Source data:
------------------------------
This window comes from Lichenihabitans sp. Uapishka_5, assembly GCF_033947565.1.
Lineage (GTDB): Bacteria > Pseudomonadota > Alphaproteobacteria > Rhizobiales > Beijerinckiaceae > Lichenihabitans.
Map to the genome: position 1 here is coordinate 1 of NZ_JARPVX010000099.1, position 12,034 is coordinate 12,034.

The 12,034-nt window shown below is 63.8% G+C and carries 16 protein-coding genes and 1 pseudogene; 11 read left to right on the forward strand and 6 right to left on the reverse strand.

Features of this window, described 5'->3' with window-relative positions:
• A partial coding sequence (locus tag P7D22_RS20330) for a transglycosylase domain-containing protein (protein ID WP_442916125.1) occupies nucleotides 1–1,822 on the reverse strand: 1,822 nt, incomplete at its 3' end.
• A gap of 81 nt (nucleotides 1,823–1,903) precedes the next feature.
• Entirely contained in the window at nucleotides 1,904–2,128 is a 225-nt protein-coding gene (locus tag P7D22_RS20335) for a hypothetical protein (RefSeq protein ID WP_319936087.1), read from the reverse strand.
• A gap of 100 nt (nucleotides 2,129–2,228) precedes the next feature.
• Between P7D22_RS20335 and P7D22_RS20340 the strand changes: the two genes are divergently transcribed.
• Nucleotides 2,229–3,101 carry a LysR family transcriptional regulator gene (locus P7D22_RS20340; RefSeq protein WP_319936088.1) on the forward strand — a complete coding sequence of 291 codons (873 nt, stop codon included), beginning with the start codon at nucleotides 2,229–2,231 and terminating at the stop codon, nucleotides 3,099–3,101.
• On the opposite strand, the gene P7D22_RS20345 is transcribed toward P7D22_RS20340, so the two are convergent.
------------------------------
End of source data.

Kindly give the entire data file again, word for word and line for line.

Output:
This window comes from Lichenihabitans sp. Uapishka_5, assembly GCF_033947565.1.
Lineage (GTDB): Bacteria > Pseudomonadota > Alphaproteobacteria > Rhizobiales > Beijerinckiaceae > Lichenihabitans.
Map to the genome: position 1 here is coordinate 1 of NZ_JARPVX010000099.1, position 12,034 is coordinate 12,034.

The 12,034-nt window shown below is 63.8% G+C and carries 16 protein-coding genes and 1 pseudogene; 11 read left to right on the forward strand and 6 right to left on the reverse strand.

Features of this window, described 5'->3' with window-relative positions:
• A partial coding sequence (locus tag P7D22_RS20330) for a transglycosylase domain-containing protein (protein ID WP_442916125.1) occupies nucleotides 1–1,822 on the reverse strand: 1,822 nt, incomplete at its 3' end.
• A gap of 81 nt (nucleotides 1,823–1,903) precedes the next feature.
• Entirely contained in the window at nucleotides 1,904–2,128 is a 225-nt protein-coding gene (locus tag P7D22_RS20335) for a hypothetical protein (RefSeq protein ID WP_319936087.1), read from the reverse strand.
• A gap of 100 nt (nucleotides 2,129–2,228) precedes the next feature.
• Between P7D22_RS20335 and P7D22_RS20340 the strand changes: the two genes are divergently transcribed.
• Nucleotides 2,229–3,101 carry a LysR family transcriptional regulator gene (locus P7D22_RS20340; RefSeq protein WP_319936088.1) on the forward strand — a complete coding sequence of 291 codons (873 nt, stop codon included), beginning with the start codon at nucleotides 2,229–2,231 and terminating at the stop codon, nucleotides 3,099–3,101.
• On the opposite strand, the gene P7D22_RS20345 is transcribed toward P7D22_RS20340, so the two are convergent.